How much should a baby sleep?
All mammals, from rabbits to horses and even human cubs, need sleep. In mammals, the right hours of sleep are guaranteed by alternating light and dark. In the first weeks of life, a baby still has no sense of day or night and it takes a few months for this to happen.

Here’s how much a baby should sleep:

·         In the first month of life a baby sleeps between 16 and 18 hours a day and consecutive sleep lasts 3-4 hours and then the baby wakes up.

·         From about the second or third month of life, a baby tends to increase night-time sleep up to 5-6 consecutive hours and to wake up when hungry.

·         Progressively, starting from 6 months, a baby tends to rest more hours at night.

·         At 1-2 years of age, a small child should sleep between 14 and 11 hours distributed between night and day.

·         Pre-schoolers should sleep 10 to 12 hours a day; up to 3-4 years of age, it is advisable to maintain the habit of taking an afternoon nap.

·         No less than 9-10 hours between the ages of 6 and 13.
 

Why we need sleep
The brain is the most complex organ of our body; it works more than all other organs and inevitably produces much more toxic waste than all the others. The accumulation of these substances and the reception of numerous stimuli generate a gradual and progressive need to rest. In order to recover perfect efficiency, the brain needs sleep. Sleep is therefore a fundamental need for our survival and well-being, and is just as important as eating and drinking.

What happens during sleep?
During sleep, the brain is far from resting. When we sleep, certain areas of the brain, which are used when awake and for consciousness, ""shut down"" creating a barrier between us and external stimuli. At the same time, neurons in other areas of the brain ‘switch on’ and start working: Their job consists in eliminating waste and toxic substances produced during wake activity, and in selecting the important information, those that the brain “uses most"" (REM phase) while the less important, ""less used"" information (non-REM phase) is eliminated. This work can be done only at night, because during the day the brain is engaged in many other activities.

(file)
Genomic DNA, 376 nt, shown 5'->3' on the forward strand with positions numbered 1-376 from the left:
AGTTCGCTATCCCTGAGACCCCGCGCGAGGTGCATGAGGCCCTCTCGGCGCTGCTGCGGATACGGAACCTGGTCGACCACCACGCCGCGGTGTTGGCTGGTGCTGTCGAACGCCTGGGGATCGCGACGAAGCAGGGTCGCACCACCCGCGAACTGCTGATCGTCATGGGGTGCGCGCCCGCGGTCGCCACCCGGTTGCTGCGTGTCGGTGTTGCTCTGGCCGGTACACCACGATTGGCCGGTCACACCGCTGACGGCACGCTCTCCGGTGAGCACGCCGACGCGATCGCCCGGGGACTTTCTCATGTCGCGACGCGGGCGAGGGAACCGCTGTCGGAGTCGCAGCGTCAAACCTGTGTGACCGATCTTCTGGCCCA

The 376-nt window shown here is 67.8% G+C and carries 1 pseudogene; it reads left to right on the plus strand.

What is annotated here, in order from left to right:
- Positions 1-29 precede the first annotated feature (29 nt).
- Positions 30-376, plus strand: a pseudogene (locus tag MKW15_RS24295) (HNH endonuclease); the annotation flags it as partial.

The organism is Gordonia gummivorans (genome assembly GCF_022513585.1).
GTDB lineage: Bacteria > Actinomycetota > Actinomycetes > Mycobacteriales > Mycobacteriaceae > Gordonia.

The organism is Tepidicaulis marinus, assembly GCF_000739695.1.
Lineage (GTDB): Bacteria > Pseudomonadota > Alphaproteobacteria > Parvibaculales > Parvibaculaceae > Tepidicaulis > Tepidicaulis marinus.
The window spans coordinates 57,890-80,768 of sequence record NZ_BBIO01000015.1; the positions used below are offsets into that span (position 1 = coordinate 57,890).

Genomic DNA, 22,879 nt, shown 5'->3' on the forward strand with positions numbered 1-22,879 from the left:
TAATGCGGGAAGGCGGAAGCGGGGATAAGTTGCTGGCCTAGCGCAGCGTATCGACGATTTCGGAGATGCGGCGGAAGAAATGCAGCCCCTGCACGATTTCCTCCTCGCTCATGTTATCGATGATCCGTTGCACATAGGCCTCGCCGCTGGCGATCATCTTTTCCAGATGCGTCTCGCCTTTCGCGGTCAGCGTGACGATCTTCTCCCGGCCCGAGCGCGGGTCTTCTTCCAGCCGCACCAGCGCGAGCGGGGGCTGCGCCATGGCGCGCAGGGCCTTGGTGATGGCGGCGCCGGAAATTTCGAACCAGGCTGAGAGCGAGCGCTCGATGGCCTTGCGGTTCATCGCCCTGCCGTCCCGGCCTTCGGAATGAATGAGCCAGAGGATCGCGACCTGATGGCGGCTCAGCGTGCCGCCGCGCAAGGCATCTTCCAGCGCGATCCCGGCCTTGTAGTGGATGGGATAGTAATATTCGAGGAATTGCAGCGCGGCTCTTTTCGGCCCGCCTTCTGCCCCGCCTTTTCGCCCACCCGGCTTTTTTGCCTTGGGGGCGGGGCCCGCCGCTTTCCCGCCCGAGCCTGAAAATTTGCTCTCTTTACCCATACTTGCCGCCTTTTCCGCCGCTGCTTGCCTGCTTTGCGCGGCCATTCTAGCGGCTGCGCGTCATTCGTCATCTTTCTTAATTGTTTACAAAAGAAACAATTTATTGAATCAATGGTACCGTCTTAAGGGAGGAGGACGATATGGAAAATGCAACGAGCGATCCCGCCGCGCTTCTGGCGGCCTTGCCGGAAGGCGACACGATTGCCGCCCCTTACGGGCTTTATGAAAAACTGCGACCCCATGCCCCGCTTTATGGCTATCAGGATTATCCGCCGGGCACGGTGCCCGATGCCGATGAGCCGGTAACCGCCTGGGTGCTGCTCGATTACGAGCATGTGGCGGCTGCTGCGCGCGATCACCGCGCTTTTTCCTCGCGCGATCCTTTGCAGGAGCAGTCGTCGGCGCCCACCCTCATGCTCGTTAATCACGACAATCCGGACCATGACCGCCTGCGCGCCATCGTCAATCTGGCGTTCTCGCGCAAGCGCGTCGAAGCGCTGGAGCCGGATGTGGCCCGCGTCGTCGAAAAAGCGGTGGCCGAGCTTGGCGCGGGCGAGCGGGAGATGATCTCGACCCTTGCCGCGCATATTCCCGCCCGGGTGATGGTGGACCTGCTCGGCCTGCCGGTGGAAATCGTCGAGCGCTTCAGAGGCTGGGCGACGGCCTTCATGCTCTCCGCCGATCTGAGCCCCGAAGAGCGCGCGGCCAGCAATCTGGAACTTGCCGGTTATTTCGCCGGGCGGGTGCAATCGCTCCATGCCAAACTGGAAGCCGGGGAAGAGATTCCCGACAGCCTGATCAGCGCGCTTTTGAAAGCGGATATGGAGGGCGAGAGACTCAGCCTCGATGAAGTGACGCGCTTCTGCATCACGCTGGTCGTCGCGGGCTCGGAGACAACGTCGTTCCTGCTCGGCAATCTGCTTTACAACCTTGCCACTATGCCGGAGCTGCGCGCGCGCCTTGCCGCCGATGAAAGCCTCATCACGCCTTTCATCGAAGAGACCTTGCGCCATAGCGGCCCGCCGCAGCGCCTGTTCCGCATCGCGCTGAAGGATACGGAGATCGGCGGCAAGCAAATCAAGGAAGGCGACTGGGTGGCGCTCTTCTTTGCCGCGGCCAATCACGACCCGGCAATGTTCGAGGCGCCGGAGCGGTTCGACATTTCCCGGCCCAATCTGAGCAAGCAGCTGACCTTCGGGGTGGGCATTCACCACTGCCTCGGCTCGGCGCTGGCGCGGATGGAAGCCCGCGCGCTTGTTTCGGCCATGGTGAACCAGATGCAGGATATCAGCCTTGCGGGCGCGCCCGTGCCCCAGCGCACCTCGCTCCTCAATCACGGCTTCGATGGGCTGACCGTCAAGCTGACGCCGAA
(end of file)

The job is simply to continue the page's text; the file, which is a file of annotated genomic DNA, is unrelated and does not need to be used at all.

Why rest is essential for everyone, especially children?
If a baby has slept enough, his brain is completely cleansed. This is essential for good mood, to be concentrated and able to cope with daytime emotions. Moreover, the right sleep in a child ensures the development of learning and memory building processes, which are precious and crucial functions for growth. When children open their eyes in the morning, they will be in a good mood, curious to face the day and to discover many new things, they will be able to concentrate on the activities they usually carry out and will be able to relate with parents, educators and classmates.